BPD & Co-Occurring Disorders: Eating Disorders

BPD & Co-Occurring Disorders: Eating Disorders

Borderline personality disorder (BPD) is marked by significant fluctuation in emotions, self-perception, and relationships with others. It is notably prevalent in psychiatric settings and is associated with a high frequency of self-harming behaviours, including suicidal attempts, self-injury, and pervasive feelings of emptiness. Given its severe implications, including a high rate of healthcare utilization and increased suicide mortality, BPD, along with its associated comorbidities, garners substantial attention from the medical research community.

The coexistence of BPD with substance abuse, mood disorders, anxiety, and other personality disorders is common. Research indicates that the co-occurrence of mood disorders with BPD could reach up to 29.4%. Anxiety disorders are also frequently seen alongside BPD, with a comorbidity rate of 21.5%, and substance abuse disorders appear in about 14.1% of BPD cases.

Eating disorders are significantly more prevalent among individuals diagnosed with personality disorders compared to the general populace, with an estimated 30 to 38% of those with eating disorders also qualifying for a diagnosis of an Axis II disorder, indicating a substantial number of people with dual diagnoses potentially facing compromised long-term outcomes.

About 25% of those with anorexia nervosa also exhibit borderline personality traits. The co-presence of anorexia nervosa and BPD stands at around 25%, while bulimia nervosa and BPD show a comorbidity rate of 28%. These figures surpass the general prevalence of personality disorders within the broader population, which is estimated to be between 5 and 10%.

The Diagnostic and Statistical Manual of Mental Disorders-IV characterizes anorexia nervosa as an unwillingness to maintain a minimally average body weight, with patients often maintaining a weight less than 85% of what is considered normal for their age and height. Individuals with this disorder exhibit a profound fear of gaining weight despite being underweight and often minimize the seriousness of their low body mass. Additionally, the DSM-IV notes that amenorrhea, defined as the absence of menstruation for at least three consecutive cycles, is a criterion for diagnosis, provided estrogen has been administered.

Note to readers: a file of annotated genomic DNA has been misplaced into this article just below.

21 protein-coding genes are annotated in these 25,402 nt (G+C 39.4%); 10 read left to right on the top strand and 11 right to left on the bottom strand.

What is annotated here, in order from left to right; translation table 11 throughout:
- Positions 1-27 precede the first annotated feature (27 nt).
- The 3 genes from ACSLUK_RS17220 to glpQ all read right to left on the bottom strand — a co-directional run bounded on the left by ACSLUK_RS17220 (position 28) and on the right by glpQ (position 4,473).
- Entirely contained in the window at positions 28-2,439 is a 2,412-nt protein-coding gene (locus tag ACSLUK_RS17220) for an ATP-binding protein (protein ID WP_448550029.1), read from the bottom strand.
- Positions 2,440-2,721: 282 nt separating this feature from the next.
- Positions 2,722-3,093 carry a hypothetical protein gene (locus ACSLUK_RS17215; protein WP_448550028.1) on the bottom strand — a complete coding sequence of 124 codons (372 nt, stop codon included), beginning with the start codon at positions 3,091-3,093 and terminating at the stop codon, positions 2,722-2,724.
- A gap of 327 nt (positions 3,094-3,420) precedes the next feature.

BPD & Co-Occurring Disorders: Eating Disorders

Gender differences are apparent in the comorbidity of disorders, with males with BPD more prone to substance abuse disorders. At the same time, females with BPD are more susceptible to eating disorders and may also be more likely to suffer from mood, anxiety, or posttraumatic stress disorders. Personality disorders are generally identifiable during adolescence or early adulthood, with temperament being largely hereditary but also influenced by environmental factors and life stressors. It is believed that personality disorders precede the development of eating disorders, making the understanding of their interrelationship crucial for accurate diagnosis and effective treatment.

Although not necessarily causal, there’s speculation about a potential partial causal link between these conditions, with several biological and psychological risk factors for eating disorders identified. These include familial modelling of disordered eating, negative life experiences, a child’s distress tolerance level, societal ideals regarding physique, and exposure to weight-related teasing or criticism.

It’s hypothesized that the specific nature of a personality disorder may influence the manifestation of eating disorders. The characteristics of BPD, such as fear of abandonment, identity confusion, and quasi-psychotic symptoms under stress, may inform the type of eating disorder that develops. For instance, BPD’s impulsivity might manifest as binge eating. Moreover, self-harming behaviours, like self-induced vomiting and laxative misuse, are seen as manifestations of self-injury through disordered eating. Binge eating may serve to mitigate feelings of emptiness characteristic of BPD, while purging can provide temporary relief from emotional turmoil and anger, suggesting a complex interplay between BPD traits and disordered eating behaviours.

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